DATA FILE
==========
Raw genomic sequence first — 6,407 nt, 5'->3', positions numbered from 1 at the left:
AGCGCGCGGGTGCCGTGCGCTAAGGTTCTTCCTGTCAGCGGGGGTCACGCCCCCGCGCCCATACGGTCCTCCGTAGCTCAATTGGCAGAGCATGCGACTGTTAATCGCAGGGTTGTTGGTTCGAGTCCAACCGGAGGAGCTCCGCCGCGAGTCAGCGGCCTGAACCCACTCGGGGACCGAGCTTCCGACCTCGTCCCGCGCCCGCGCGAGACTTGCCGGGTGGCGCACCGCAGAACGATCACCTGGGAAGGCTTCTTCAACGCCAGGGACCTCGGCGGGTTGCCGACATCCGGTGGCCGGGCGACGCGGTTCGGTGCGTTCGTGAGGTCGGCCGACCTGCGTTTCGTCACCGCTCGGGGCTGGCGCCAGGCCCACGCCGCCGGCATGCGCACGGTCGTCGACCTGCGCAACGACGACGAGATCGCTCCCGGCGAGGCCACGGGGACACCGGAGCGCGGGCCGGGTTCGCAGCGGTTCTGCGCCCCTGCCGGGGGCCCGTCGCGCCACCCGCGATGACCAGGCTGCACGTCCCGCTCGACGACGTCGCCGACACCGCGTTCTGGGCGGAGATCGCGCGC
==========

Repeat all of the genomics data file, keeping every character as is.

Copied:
Raw genomic sequence first — 6,407 nt, 5'->3', positions numbered from 1 at the left:
AGCGCGCGGGTGCCGTGCGCTAAGGTTCTTCCTGTCAGCGGGGGTCACGCCCCCGCGCCCATACGGTCCTCCGTAGCTCAATTGGCAGAGCATGCGACTGTTAATCGCAGGGTTGTTGGTTCGAGTCCAACCGGAGGAGCTCCGCCGCGAGTCAGCGGCCTGAACCCACTCGGGGACCGAGCTTCCGACCTCGTCCCGCGCCCGCGCGAGACTTGCCGGGTGGCGCACCGCAGAACGATCACCTGGGAAGGCTTCTTCAACGCCAGGGACCTCGGCGGGTTGCCGACATCCGGTGGCCGGGCGACGCGGTTCGGTGCGTTCGTGAGGTCGGCCGACCTGCGTTTCGTCACCGCTCGGGGCTGGCGCCAGGCCCACGCCGCCGGCATGCGCACGGTCGTCGACCTGCGCAACGACGACGAGATCGCTCCCGGCGAGGCCACGGGGACACCGGAGCGCGGGCCGGGTTCGCAGCGGTTCTGCGCCCCTGCCGGGGGCCCGTCGCGCCACCCGCGATGACCAGGCTGCACGTCCCGCTCGACGACGTCGCCGACACCGCGTTCTGGGCGGAGATCGCGCGC